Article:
It was the way many of us who first stepped into a commercial airliner remember how flying used to be.
Too young for happy hour cocktails in the Pan Am lounge, but brandishing copper wings and inflight games, the golden age of flight was emblematic with Boeing’s epochal transcontinental airliner, the 707. Airliners with swanky logos and attendants once known as stewardesses who would pamper tweed and tie wearing passengers with their white gloves and Jackie O bonnets are as anachronic today, as Polaroid and hand written tickets.
The Boeing 707 was the ‘dreamliner’ of the 1960s and 70s, rolling out a brave new world for business travelers, fashionable vacationers, and those “unaccompanied Minors” left in the trusted hands of crew to cross continents after finishing term at school. Millions, enthralled by bone china inflight service and the thrust of four turbines took to the skies. Boeing delivered 1,010 707s between 1958 and 1978 and if you were anyone in the stratosphere, you most likely covered the most exotic routes: New York – Zurich – Tel Aviv – Tehran – Rangoon – Bangkok.
Before the arrival of the ‘Jumbo’ 747, the 707 was the King of the skies and airlines across the globe scrambled to acquire them, including Germany’s Lufthansa. On April 2nd 1967, Lufthansa’s LH 493 traveled for the first time from Bogotá via New York to Frankfurt with a Boeing 707.
The trip lasted about 15 hours. That same year, the German flagship began operating one round-trip flight per week between the Colombian capital and its base in Frankfurt. But the service was interrupted in 2002 and reinstated in 2010. Today, the airline offers a daily flight between El Dorado and Frankfurt (FRA) with an Airbus A340-300. The flight time is roughly 11 hours and 20 minutes.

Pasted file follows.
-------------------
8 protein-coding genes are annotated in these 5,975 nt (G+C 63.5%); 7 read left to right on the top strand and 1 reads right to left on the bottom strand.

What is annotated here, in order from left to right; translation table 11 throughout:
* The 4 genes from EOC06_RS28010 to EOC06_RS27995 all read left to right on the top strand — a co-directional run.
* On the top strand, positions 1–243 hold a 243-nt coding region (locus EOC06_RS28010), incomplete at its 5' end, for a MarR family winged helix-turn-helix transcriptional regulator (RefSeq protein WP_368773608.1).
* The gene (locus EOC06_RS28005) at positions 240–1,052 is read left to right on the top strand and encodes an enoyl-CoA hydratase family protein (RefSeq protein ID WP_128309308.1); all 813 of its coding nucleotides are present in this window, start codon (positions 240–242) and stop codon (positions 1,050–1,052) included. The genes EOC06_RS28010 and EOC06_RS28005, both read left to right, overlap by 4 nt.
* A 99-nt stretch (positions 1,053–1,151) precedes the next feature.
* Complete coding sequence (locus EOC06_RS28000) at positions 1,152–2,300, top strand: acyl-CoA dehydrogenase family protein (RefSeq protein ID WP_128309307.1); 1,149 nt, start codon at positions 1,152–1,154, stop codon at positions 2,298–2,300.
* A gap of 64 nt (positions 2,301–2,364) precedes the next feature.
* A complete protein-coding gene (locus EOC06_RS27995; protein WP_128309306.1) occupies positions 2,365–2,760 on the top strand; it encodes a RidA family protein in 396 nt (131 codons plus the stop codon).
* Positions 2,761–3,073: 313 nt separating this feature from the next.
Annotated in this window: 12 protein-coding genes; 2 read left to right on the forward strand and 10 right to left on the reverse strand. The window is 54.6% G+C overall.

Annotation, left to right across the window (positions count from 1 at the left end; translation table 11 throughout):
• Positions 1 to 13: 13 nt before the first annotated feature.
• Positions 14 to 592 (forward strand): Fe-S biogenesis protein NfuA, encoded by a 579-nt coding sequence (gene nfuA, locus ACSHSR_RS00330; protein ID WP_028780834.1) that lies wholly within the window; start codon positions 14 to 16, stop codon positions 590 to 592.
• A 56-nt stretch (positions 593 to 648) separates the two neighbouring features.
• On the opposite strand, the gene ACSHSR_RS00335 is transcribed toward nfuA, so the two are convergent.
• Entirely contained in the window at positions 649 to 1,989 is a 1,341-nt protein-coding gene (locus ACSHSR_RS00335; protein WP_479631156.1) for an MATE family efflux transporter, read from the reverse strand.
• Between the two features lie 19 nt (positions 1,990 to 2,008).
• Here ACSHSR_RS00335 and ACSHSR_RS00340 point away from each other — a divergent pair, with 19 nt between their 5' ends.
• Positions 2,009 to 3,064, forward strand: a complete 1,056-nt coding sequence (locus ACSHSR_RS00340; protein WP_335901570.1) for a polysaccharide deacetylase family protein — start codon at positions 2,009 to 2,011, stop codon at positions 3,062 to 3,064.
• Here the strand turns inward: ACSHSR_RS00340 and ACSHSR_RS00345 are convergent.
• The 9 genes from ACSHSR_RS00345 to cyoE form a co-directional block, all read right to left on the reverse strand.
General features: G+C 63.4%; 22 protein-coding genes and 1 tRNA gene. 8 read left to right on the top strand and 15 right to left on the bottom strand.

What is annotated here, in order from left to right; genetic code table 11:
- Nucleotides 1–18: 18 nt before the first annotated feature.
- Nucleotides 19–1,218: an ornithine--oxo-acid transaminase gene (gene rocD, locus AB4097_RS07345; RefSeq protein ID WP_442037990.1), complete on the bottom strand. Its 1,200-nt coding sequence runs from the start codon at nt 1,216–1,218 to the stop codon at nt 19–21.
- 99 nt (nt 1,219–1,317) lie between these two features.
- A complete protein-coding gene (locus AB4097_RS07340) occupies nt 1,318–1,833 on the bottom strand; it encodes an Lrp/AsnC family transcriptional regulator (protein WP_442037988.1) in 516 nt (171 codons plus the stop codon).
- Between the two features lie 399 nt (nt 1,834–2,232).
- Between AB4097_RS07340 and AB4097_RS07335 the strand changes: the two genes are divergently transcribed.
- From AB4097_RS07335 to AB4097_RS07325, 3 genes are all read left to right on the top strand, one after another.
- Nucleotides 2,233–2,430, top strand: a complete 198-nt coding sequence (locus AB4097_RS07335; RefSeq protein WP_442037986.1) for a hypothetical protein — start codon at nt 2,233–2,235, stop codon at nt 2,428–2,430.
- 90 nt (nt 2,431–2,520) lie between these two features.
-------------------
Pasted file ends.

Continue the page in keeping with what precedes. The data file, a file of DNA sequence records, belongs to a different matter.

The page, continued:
One of the world’s most prestigious airlines, Lufthansa, serves 22 North American gateways and flies to 194 destinations in 76 countries. The carrier has hubs in Frankfurt and Munich. With the Lufthansa Group acquisition of Austrian Airlines, Swiss and Brussels Airlines, additional hubs include Vienna, Brussels, and Zurich. The entire Group flew a total of 95.8 million passengers in 2016. This year’s summer schedule, will offer almost 20,000 weekly frequencies to 289 destinations in 103 countries.
As an industry innovator, Lufthansa has also been committed to environmental care and sustainability, operating one of the most technologically-advanced and fuel-efficient fleets in the world. Its long-haul fleet to and from north America includes the Boeing 747-800,the Airbus A380 and the Airbus A350-900, which are some of the most environmentally-friendly aircraft in the skies. Lufthansa is Europe’s largest operator of the two level A380. The Group currently has 180 new aircraft on order for 2025. So willkommen another 50 years of uniting Colombia with the world.